Flavonoid-rich berries could halt memory declines: Study
The study – published in Annals of Neurology – reveals that certain types of berries could help to reduce cognitive decline in older women. The researchers add that high intakes of blueberries and strawberries, both of which are very high in flavonoids, appear to delay cognitive aging by up to 2.5 years when compared to those consuming lower amounts.
"We provide the first epidemiologic evidence that berries may slow progression of cognitive decline in elderly women," said Dr Elizabeth Devore, who led the study at Brigham and Women's Hospital, USA.
"Our findings have significant public health implications as increasing berry intake is a fairly simple dietary modification to test cognition protection in older adults."
The research team used data from the Nurses' Health Study – containing data from over 120,000 women. The participants completed health and lifestyle questionnaires beginning in 1976, and have been surveyed on food consumption every four years since 1980.
The study focuses on data from 16,010 women aged over 70, who had their memory and cognitive functions tested every two years between 1995 and 2001.
"What makes our study unique is the amount of data we analyzed over such a long period of time. No other berry study has been conducted on such a large scale," said Devore.
The lead researcher said the results of the analysis show that increased consumption of blueberries and strawberries was associated with a slower rate of memory decline in older women – with a greater intake of anthocyanidins and total flavonoids also associated with slowing memory decline.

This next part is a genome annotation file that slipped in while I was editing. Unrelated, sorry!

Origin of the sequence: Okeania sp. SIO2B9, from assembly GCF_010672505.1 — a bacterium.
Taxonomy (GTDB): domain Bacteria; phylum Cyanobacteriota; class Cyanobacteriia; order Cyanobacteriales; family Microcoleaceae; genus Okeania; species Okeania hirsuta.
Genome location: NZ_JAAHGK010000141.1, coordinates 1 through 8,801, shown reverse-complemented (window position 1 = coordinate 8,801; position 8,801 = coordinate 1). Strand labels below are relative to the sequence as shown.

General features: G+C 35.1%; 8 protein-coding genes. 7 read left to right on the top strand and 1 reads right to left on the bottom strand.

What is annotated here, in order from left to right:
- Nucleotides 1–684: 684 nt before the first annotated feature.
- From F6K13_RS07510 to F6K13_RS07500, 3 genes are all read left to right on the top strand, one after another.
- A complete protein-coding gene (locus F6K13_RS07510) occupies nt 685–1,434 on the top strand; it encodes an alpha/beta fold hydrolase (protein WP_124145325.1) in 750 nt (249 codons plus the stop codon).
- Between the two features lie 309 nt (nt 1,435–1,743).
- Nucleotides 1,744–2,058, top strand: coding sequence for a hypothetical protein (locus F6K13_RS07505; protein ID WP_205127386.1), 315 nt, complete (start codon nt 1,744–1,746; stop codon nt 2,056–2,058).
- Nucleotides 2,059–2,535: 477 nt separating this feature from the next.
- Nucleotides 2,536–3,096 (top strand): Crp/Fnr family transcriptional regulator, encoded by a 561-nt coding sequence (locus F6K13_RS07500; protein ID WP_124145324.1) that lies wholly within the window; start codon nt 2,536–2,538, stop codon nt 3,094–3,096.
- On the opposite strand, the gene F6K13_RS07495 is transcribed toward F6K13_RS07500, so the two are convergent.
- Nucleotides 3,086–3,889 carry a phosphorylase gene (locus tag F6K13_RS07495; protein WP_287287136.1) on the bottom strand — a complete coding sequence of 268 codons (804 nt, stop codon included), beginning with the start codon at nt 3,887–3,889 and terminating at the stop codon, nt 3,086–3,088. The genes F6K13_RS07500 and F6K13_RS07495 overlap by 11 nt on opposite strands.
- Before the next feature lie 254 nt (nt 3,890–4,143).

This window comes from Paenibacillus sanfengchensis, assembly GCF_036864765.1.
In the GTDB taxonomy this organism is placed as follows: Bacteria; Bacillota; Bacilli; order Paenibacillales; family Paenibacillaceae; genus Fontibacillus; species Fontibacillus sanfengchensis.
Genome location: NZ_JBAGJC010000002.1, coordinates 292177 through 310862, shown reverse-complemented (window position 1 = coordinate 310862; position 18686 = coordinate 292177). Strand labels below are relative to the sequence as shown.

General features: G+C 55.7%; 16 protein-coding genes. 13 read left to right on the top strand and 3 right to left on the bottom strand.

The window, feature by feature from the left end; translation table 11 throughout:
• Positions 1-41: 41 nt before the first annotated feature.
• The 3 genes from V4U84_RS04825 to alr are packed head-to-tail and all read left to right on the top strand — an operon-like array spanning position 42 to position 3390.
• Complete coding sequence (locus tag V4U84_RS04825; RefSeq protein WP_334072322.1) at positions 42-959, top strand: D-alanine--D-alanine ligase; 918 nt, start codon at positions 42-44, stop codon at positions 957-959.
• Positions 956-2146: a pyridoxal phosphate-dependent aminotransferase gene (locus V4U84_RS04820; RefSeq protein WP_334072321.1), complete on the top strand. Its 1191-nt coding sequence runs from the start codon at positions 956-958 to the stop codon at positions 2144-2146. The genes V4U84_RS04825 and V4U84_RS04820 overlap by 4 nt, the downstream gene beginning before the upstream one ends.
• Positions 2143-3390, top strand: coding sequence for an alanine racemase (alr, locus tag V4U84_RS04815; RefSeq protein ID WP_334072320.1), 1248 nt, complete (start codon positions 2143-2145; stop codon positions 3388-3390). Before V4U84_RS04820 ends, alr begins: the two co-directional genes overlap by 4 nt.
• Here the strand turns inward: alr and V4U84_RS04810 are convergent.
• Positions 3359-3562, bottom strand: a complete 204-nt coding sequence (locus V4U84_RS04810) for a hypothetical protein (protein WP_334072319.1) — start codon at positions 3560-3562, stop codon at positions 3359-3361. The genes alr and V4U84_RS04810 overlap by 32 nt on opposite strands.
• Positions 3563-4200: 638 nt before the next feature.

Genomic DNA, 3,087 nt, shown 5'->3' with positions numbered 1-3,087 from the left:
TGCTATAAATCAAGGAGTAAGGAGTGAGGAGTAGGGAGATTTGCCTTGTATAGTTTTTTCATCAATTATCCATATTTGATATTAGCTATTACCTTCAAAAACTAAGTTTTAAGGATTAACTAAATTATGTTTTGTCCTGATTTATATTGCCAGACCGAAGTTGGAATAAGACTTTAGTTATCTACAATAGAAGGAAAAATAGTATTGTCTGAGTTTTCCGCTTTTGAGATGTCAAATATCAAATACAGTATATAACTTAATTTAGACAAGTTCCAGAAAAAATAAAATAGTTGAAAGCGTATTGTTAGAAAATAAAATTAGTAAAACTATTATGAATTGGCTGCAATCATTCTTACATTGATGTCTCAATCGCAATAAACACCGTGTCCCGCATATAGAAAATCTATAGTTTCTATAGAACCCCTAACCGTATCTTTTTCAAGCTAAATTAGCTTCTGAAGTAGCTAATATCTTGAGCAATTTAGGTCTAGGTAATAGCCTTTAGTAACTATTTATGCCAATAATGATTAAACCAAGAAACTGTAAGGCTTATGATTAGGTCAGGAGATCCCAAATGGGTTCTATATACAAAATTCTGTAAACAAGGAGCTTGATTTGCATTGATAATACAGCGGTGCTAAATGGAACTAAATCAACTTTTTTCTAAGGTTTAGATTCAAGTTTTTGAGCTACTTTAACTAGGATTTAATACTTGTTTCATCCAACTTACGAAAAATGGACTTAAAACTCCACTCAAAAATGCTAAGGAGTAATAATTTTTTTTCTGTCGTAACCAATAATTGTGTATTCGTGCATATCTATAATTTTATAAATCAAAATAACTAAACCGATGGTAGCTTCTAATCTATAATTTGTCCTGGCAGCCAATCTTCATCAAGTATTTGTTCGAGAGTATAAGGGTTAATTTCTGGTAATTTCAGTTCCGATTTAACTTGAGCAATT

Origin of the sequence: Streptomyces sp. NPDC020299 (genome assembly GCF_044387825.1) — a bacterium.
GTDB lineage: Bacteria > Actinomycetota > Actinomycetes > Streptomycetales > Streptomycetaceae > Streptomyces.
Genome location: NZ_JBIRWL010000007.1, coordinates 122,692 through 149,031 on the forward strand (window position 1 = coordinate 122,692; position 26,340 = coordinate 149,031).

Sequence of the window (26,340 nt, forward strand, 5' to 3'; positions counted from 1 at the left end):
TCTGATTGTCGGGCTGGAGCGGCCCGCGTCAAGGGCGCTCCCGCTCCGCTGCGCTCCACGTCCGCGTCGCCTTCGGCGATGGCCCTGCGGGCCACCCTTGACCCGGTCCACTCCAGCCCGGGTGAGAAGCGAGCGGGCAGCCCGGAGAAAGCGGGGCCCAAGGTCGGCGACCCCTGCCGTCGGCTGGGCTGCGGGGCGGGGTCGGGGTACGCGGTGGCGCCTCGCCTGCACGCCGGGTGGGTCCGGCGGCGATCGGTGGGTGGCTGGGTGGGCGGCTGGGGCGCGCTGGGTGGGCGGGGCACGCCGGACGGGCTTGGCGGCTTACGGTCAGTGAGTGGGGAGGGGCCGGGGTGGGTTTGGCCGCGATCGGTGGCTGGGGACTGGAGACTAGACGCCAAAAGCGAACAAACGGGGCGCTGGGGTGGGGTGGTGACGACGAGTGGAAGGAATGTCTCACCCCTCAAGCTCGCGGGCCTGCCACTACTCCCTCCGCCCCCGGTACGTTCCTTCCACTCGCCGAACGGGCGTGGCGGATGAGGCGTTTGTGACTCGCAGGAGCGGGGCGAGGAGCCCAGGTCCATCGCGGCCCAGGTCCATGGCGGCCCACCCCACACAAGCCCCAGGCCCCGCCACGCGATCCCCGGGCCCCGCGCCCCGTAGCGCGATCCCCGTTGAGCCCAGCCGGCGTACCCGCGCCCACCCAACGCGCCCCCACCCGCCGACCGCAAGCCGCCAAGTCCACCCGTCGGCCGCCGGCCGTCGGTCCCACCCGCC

Devore revealed that women who had higher berry intake had delayed memory decline by up to 2.5 years.
"Among women who consumed two or more servings of strawberries and blueberries each week we saw a modest reduction in memory decline,” she revealed. “This effect appears to be attainable with relatively simple dietary modifications."
However, the authors added that while they did control for other health factors in the analysis, they cannot rule out the possibility that the preserved cognition in those who eat more berries may be also influenced by other lifestyle choices, such as exercising more.
Source: Annals of Neurology
Published online ahead of print, doi: 10.1002/ana.23594
“Dietary intakes of berries and flavonoids in relation to cognitive decline”
Authors: E. E. Devore, J.H. Kang, M.M.B. Breteler, F. Grodstein